`Women in detention centre need same care as ones in prison’
03 December 2009: Asylum Aid believes women in detention deserve a better treatment; and has launched a new campaign “Every Single Woman” for women victims of crime. It has also called for a gender-sensitive system for women in detention.
The organization has, in fact, called for a change of culture aimed at creating a genuinely gender-sensitive asylum system to ensure women asylum seekers receive a comparable standard of treatment to women in similar situations settled in the UK.
The organization has also asserted women in a detention centre need to be handled, and cared for, with the same sensitivity as a woman in prison.
Asylum Aid is an independent, national charity; and works to secure protection for people seeking refuge in the United Kingdom from persecution and human rights abuses abroad.
The aims are to provide free, accessible, high-quality legal services to asylum-seekers – responsive to their needs and sensitive to their experience – with a particular focus on the most vulnerable and excluded.
The other objectives are to lobby and campaign for an asylum system based on inviolable human rights principles; and to work with refugee and other community-based organizations, helping to enhance their legal services and learning from their experiences.
The body has also called people agreeing with it to write to the Immigration Minister Phil Woolas for supporting the call.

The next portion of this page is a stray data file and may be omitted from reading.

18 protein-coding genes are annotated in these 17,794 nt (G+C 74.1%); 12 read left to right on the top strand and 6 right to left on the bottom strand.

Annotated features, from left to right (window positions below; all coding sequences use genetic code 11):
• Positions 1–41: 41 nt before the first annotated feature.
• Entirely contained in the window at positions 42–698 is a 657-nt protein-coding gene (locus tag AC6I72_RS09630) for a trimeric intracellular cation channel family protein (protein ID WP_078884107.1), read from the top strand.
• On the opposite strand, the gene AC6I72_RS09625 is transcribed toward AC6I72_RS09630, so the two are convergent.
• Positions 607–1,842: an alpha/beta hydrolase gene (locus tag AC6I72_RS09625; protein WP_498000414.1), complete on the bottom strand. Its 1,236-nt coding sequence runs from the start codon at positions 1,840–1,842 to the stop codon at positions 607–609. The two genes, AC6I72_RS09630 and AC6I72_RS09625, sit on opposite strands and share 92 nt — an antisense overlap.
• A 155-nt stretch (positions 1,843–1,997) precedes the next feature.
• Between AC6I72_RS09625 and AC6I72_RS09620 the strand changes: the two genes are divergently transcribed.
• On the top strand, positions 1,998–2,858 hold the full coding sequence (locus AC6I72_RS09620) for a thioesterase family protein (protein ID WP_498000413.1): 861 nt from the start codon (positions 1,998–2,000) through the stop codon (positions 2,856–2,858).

It said the previous week the government launched its strategy to end violence against women and girls, while referring to the progress made by the police, the Crown Prosecution Service and the courts in dealing with violence against them.
But, at the moment the women in detention were not getting adequate care; and the need of the hour was a gender-sensitive system. As such, this week Asylum Aid was launching the new campaign under the Charter of Rights of Women Seeking Asylum.
The campaign highlights that the criminal justice system has at least 26 laws or policies on working with women victims of crime, while the UK Border Agency has just two.
It was added that a young homeless and pregnant women in the UK was eligible for housing benefit, income support and one-off maternity grants worth £690. But all this was unavailable if she was a refused asylum seeker.
Calling for a culture change, the organization says the government’s End Violence Against Women strategy amply demonstrated the police, Crown Prosecution Service and criminal courts have undergone impressive change in the past decade or so. But the gender-sensitive policies, fought for by many women, were still not implemented as consistently as desired.
Claiming progress in the matter, Asylum Aid has suggested immigration officials have to find out the evidence to determine refugee status for a woman in the asylum determination system, just as the police and prosecution have to obtain the "best evidence" from a woman complainant of rape.